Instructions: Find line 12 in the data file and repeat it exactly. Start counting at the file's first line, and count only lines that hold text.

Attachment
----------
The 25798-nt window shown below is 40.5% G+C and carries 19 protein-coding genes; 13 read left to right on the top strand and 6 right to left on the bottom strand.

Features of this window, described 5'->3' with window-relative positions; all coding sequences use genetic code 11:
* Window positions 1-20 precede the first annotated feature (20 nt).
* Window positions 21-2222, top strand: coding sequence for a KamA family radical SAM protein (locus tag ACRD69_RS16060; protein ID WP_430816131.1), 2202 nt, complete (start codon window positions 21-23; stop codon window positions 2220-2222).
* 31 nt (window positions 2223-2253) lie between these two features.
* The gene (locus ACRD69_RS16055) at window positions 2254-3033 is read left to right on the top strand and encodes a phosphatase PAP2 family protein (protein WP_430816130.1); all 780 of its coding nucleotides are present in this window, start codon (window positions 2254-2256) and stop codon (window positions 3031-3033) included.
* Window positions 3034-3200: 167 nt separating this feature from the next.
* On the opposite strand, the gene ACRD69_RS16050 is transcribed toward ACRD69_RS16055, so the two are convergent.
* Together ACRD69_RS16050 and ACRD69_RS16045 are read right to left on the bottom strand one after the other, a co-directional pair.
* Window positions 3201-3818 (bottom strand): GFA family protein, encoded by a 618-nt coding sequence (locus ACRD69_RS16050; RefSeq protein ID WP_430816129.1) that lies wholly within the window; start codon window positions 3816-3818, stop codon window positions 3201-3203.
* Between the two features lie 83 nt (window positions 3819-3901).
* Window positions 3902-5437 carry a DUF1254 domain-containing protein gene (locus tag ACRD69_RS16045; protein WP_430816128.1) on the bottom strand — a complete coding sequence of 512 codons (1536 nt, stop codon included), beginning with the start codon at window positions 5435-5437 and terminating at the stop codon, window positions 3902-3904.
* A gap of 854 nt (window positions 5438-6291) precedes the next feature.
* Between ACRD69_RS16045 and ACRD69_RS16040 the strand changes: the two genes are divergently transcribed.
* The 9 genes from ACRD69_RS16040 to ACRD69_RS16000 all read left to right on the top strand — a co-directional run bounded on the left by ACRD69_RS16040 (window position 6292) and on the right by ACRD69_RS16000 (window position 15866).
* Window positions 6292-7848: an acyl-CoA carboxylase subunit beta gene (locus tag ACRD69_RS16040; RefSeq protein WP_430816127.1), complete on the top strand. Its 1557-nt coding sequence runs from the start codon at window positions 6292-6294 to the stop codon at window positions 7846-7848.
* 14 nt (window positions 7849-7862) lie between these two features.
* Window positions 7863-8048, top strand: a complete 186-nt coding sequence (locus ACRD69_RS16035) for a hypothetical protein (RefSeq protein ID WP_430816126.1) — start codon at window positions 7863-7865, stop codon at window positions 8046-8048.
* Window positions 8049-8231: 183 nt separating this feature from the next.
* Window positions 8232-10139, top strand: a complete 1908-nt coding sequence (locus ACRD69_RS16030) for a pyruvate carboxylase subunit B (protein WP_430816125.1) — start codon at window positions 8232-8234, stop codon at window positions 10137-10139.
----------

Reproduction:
* Window positions 3902-5437 carry a DUF1254 domain-containing protein gene (locus tag ACRD69_RS16045; protein WP_430816128.1) on the bottom strand — a complete coding sequence of 512 codons (1536 nt, stop codon included), beginning with the start codon at window positions 5435-5437 and terminating at the stop codon, window positions 3902-3904.